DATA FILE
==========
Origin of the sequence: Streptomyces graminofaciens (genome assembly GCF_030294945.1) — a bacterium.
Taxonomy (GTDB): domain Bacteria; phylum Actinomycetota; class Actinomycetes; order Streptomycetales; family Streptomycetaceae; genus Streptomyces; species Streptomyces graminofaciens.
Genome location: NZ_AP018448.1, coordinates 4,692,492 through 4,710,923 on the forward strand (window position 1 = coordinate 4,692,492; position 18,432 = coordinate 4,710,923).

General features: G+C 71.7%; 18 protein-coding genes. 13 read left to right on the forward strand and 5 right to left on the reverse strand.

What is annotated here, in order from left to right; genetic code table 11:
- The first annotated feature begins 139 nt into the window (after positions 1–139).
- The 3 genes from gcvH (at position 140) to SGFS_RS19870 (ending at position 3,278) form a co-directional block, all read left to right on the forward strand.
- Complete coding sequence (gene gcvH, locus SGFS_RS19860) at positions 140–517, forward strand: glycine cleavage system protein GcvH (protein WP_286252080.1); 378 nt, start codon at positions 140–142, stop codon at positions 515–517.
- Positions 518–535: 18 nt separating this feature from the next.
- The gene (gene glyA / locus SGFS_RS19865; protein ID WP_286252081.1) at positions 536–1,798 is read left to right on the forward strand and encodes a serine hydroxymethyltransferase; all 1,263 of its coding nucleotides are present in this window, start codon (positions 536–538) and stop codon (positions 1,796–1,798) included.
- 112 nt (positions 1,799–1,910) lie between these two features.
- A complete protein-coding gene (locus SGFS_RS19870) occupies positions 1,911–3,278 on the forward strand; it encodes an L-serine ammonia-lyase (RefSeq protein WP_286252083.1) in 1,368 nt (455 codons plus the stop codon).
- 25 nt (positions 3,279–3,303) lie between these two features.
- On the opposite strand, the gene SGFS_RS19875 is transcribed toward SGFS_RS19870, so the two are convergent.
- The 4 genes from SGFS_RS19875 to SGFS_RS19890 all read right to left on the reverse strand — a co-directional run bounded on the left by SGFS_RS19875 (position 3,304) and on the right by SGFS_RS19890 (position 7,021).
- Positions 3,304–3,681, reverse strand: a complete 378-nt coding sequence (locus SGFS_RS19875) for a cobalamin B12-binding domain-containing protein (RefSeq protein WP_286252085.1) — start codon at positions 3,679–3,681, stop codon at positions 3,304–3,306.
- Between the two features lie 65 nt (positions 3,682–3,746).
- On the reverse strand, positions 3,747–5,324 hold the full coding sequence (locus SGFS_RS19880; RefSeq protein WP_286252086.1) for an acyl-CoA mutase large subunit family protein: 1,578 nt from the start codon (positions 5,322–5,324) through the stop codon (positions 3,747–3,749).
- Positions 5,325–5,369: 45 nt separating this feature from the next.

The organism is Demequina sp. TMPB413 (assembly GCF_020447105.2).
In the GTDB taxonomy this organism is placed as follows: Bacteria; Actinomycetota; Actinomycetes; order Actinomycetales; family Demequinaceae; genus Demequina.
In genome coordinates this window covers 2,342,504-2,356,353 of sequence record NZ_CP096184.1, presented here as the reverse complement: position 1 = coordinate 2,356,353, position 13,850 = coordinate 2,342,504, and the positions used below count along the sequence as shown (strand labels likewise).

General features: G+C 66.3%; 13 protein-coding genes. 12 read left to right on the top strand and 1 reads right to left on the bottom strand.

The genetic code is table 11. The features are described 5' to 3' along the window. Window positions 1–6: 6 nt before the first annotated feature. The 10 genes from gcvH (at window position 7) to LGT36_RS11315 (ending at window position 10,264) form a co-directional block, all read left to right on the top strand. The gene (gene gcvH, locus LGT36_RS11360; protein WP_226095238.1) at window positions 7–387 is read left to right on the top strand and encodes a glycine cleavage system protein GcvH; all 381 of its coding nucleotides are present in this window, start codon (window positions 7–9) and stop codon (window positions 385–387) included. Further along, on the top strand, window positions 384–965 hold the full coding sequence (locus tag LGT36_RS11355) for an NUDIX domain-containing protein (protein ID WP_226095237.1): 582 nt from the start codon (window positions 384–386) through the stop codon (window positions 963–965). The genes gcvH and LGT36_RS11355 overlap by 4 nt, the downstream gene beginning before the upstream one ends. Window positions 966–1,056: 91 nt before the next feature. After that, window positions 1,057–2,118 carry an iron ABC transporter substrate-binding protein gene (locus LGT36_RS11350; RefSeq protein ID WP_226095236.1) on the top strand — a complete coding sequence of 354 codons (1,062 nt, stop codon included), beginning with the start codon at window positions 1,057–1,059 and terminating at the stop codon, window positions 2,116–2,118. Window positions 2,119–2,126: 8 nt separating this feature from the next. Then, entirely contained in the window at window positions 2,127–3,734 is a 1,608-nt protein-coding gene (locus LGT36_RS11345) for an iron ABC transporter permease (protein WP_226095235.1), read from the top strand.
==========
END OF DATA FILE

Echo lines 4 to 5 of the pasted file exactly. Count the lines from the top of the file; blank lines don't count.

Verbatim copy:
General features: G+C 71.7%; 18 protein-coding genes. 13 read left to right on the forward strand and 5 right to left on the reverse strand.

What is annotated here, in order from left to right; genetic code table 11: